Accept, and wear it, kind my lord.

1. LORD. I am fo far already in your gifts,— ALL. So are we all.

Enter a Servant.

SERV. My lord, there are certain nobles of the fenate

Newly alighted, and come to visit you.

TIM. They are fairly welcome.

I beseech your honour,

FLAV. Vouchsafe me a word; it does concern you near. TIM. Near? why then another time I'll hear thee:

I pr'ythee, let us be provided

To fhow them entertainment.


I fcarce know how.




Advance this jewel;] To prefer it; to raise it to honour by wearing it. JOHNSON.

Accept, and &c.] Thus the fecond folio. The firft, unmetrically-Accept it. STEEVENS.

So, the Jeweller fays in the preceding scene:


Things of like value, differing in the owners,

"Are prized by their masters: believe it, dear lord,
"You mend the jewel by wearing it." M. MASON.

9 I prythee, let us be provided-] As the measure is here imperfect, we may reasonably suppose our author to have written: I pr'ythee let us be provided ftraight

So, in Hamlet:

"Make her grave ftraight."

i. e. immediately. STEEVENS.

Enter another Servant.

2. SERV. May it please your honour, the lord

Out of his free love, hath presented to you
Four milk-white horses, trapp'd in filver.

TIM. I fhall accept them fairly: let the presents

Enter a third Servant.

Be worthily entertain'd.-How now, what news? 3. SERV. Please you, my lord, that honourable gentleman, lord Lucullus, entreats your company to-morrow to hunt with him; and has fent your honour two brace of greyhounds.

TIM. I'll hunt with him; And let them be re


Not without fair reward.

FLAV. [Afide.]

What will this come to?

He commands us to provide, and give great gifts, And all out of an empty coffer.—

Nor will he know his purfe; or yield me this,

To show him what a beggar his heart is,
Being of no power to make his wishes good;
His promises fly fo beyond his state,

That what he speaks is all in debt, he owes
For every word; he is fo kind, that he now
Pays intereft for't; his land's put to their books.
Well, 'would I were gently put out of office,
Before I were forc'd out!

And all out of an empty coffer.] Read:

And all the while out of an empty coffer. RITSON.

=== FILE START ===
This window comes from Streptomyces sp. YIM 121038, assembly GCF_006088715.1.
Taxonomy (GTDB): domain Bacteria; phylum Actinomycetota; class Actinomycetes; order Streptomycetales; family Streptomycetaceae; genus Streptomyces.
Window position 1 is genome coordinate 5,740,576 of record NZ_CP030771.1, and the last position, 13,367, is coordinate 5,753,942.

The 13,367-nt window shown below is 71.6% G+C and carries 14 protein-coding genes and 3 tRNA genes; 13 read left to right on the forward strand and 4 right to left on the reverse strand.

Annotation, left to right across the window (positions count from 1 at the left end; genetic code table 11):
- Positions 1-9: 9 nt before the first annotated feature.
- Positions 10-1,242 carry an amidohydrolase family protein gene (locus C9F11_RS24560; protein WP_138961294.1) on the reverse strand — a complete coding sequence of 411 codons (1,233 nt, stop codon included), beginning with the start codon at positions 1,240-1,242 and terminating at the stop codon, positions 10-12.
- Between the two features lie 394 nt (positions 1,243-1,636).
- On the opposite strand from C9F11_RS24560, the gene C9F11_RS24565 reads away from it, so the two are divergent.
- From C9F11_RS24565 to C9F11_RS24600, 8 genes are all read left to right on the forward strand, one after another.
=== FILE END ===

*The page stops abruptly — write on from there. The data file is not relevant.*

Happier is he that has no friend to feed,
Than fuch as do even enemies exceed.
I bleed inwardly for my lord.



You do yourselves

Much wrong, you bate too much of your own me


Here, my lord; a trifle of our love.

2. LORD. With more than common thanks I will receive it.

3. LORD. O, he is the very foul of bounty! TIM. And now I remember me, my lord, you gave Good words the other day of a bay courfer I rode on it is yours, because you lik'd it.

2. LORD. I beseech you, pardon me, my lord, in that.

TIM. You may take my word, my lord; I know,

no man

Can juftly praife, but what he does affect:
I weigh my friend's affection with mine own;
I'll tell you true. I'll call on you.


-remember me,] I have added-me, for the fake of the meafure. So, in King Richard III:

"I do remember me,-Henry the fixth
"Did prophecy.' STEEVENS.

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4 I beseech you,] Old copy, unmetrically, Ó, I beseech you,—

The player editors have been liberal of their tragick O's, to the frequent injury of our author's meafure. For the fame reafon I have expelled this exclamation from the beginning of the next fpeech but one. STEEVENS.

5 I'll tell you true.] Dr. Johnfon reads,—I tell you &c. in which he has been heedlefsly followed; for though the change does not affect the fenfe of the paffage, it is quite unneceffary, as may be proved by numerous inftances in our author's dialogue. Thus, in the first line of King Henry V:


My lord, I'll tell you, that felf bill is urg'd-,"